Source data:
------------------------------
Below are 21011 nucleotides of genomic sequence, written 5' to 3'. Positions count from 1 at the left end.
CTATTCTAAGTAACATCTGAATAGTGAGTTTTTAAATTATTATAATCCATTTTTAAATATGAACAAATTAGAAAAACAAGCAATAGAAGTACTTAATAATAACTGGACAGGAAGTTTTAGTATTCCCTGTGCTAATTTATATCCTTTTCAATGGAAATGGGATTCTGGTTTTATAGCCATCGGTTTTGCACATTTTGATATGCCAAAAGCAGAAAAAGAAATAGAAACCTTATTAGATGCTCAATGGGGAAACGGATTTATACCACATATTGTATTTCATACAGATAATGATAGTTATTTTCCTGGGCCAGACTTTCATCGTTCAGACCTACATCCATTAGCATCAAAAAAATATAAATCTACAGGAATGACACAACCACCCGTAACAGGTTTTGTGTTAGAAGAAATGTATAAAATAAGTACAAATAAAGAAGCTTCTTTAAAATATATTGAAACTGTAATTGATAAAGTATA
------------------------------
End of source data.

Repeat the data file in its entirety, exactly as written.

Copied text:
Below are 21011 nucleotides of genomic sequence, written 5' to 3'. Positions count from 1 at the left end.
CTATTCTAAGTAACATCTGAATAGTGAGTTTTTAAATTATTATAATCCATTTTTAAATATGAACAAATTAGAAAAACAAGCAATAGAAGTACTTAATAATAACTGGACAGGAAGTTTTAGTATTCCCTGTGCTAATTTATATCCTTTTCAATGGAAATGGGATTCTGGTTTTATAGCCATCGGTTTTGCACATTTTGATATGCCAAAAGCAGAAAAAGAAATAGAAACCTTATTAGATGCTCAATGGGGAAACGGATTTATACCACATATTGTATTTCATACAGATAATGATAGTTATTTTCCTGGGCCAGACTTTCATCGTTCAGACCTACATCCATTAGCATCAAAAAAATATAAATCTACAGGAATGACACAACCACCCGTAACAGGTTTTGTGTTAGAAGAAATGTATAAAATAAGTACAAATAAAGAAGCTTCTTTAAAATATATTGAAACTGTAATTGATAAAGTATA